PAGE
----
No-Freeway-Expansion Bill Dies in Senate Committee
Assemblymember Garcia's bill to protect disadvantaged communities from freeway expansions and accompanying pollution burdens failed to meet the deadline
Assemblymember Cristina Garcia’s (D-Bell Gardens) bill that would have prohibited California state agencies from investing time and money into freeway expansions in low-income communities that are hard-hit by pollution and displacement, A.B. 1778, died in the Senate Transportation Committee on Tuesday.
The chair of the committee, Senator Lena Gonzalez (D-Long Beach), was out sick, and it wasn’t clear where she stood on the bill. She had been opposed to it, but she and the bill’s author had also been working towards agreements on amendments. Assemblymember Garcia was clearly unhappy to be in the position of presenting a bill without having ensured the support of the committee chair, but the deadline to get all bills out of policy committees was this week, so it was do or die.
The bill died on an 8-2 vote.
“This is the first time in ten years I’ve shown up [to present a bill] without being able to get to [an agreement] with the chair,” Garcia told the committee. She and the chair had been working through amendments suggested by the committee, and had agreed that the bill would be limited to L.A. County, and only to communities that showed up as the most impacted by pollution as defined by CalEnviroScreen, the state tool for assessing community impacts.
But their negotiations were cut short when Gonzalez became sick.
Lots of arguments have been made against the bill already, most of them coming from groups that have a stake in continuing the status quo of unfettered freeway building. Mark Watts of Transportation California, for example, suggested that other tools, specifically the California Environmental Quality Act, could be used to protect communities. Keith Dunn, representing the Self-Help Counties Coalition, insisted that those counties that have taxed themselves to improve transportation should not be prevented from building those improvements. Both groups conflated the concept of “transportation improvements” with “more and wider freeways.”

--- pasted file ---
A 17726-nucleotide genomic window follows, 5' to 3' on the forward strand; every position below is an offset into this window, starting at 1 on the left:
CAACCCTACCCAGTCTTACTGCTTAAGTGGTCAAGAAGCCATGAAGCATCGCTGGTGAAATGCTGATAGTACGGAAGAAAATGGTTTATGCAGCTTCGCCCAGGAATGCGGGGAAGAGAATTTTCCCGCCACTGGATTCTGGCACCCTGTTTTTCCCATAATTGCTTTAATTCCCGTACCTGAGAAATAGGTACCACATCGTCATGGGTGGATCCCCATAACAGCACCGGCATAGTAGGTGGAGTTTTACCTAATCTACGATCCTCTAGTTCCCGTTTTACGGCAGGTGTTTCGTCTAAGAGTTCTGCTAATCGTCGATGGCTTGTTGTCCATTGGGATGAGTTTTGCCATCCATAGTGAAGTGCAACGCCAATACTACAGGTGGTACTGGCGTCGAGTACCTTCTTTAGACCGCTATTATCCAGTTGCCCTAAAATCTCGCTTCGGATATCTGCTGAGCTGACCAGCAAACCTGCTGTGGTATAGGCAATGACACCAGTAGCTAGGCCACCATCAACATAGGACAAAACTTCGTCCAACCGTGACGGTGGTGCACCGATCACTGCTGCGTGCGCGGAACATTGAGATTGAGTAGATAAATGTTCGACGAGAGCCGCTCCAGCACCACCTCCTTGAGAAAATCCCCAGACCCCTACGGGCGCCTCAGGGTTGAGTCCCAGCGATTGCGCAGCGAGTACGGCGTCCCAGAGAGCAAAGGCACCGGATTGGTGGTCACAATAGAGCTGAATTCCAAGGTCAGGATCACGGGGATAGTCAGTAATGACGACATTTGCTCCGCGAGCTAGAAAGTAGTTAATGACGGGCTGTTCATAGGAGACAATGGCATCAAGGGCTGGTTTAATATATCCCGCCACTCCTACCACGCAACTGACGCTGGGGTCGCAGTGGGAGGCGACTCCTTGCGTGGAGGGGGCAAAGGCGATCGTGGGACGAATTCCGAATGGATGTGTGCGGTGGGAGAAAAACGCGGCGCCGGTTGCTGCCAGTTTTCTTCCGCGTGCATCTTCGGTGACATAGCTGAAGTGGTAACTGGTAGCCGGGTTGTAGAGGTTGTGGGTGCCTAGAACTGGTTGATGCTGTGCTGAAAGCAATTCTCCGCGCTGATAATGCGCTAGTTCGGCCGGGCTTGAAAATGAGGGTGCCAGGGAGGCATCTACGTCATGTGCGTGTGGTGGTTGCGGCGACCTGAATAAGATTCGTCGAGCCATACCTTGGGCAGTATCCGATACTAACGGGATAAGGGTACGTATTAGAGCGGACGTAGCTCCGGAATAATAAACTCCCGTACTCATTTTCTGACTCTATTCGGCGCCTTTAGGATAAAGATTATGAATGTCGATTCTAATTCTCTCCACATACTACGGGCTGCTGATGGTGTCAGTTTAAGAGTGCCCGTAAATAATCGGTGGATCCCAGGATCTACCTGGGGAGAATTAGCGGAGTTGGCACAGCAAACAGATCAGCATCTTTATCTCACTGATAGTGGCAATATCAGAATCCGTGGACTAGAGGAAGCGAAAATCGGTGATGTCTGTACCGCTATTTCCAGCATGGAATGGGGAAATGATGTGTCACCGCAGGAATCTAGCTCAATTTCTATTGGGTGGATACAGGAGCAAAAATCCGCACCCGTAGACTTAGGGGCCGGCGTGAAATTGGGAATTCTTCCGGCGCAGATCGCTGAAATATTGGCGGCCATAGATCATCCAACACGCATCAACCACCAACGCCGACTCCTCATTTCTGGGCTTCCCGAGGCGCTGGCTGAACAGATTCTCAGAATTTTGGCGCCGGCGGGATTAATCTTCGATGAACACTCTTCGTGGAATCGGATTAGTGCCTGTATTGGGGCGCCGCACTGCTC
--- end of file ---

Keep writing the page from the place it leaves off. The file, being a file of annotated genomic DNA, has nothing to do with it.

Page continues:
Sylvio Ferrari, representing the California Building Industry, gave a convoluted, hard-to-follow argument claiming that the bill was a “housing killer” and would contribute to sprawl by making it harder to build infill – because infill projects, he said, have to pay for transportation improvements that could not be built under this bill.
Garcia responded that she was a confused by the “housing killer” name. “I’m trying to build more housing,” and to keep people in their current housing, she said. She wrote the bill because of the large number of people who have lost their housing because of freeway construction that has slammed through communities where people are least able to protect themselves.
“If we are truly going to govern with equity lenses we must stop the seizure of family homes in poor brown and Black communities and acknowledge that the freeway system, since the 1950’s, has been used as a tool to further disenfranchise low income communities and communities of color like mine,” she has said in previous statements.
In addition, the increased traffic that comes with expanding freeways not only does not solve the congestion that it claims to solve, it creates a further burden of pollution on communities that already experience bad air quality.
Assemblymember Garcia tried to convince the committee to pass the bill, promising that she would not bring it to the floor of the Senate until it had support from the Chair Gonzalez. Committee members Senators Dave Cortese (D-Santa Clara) and Susan Rubio (D-Los Angeles) both expressed concerns about the uncertainty of those potential amendments, with Rubio asking what effect the bill would have on housing and projects already in the “pipeline.”
Rubio overcame her hesitation and voted to keep A.B. 1778 moving, but Cortese joined Senators Josh Becker (D-San Mateo), Bill Dodd (D-Napa) and Robert Hertzberg (D-San Fernando Valley) in not voting on the bill, effectively killing it.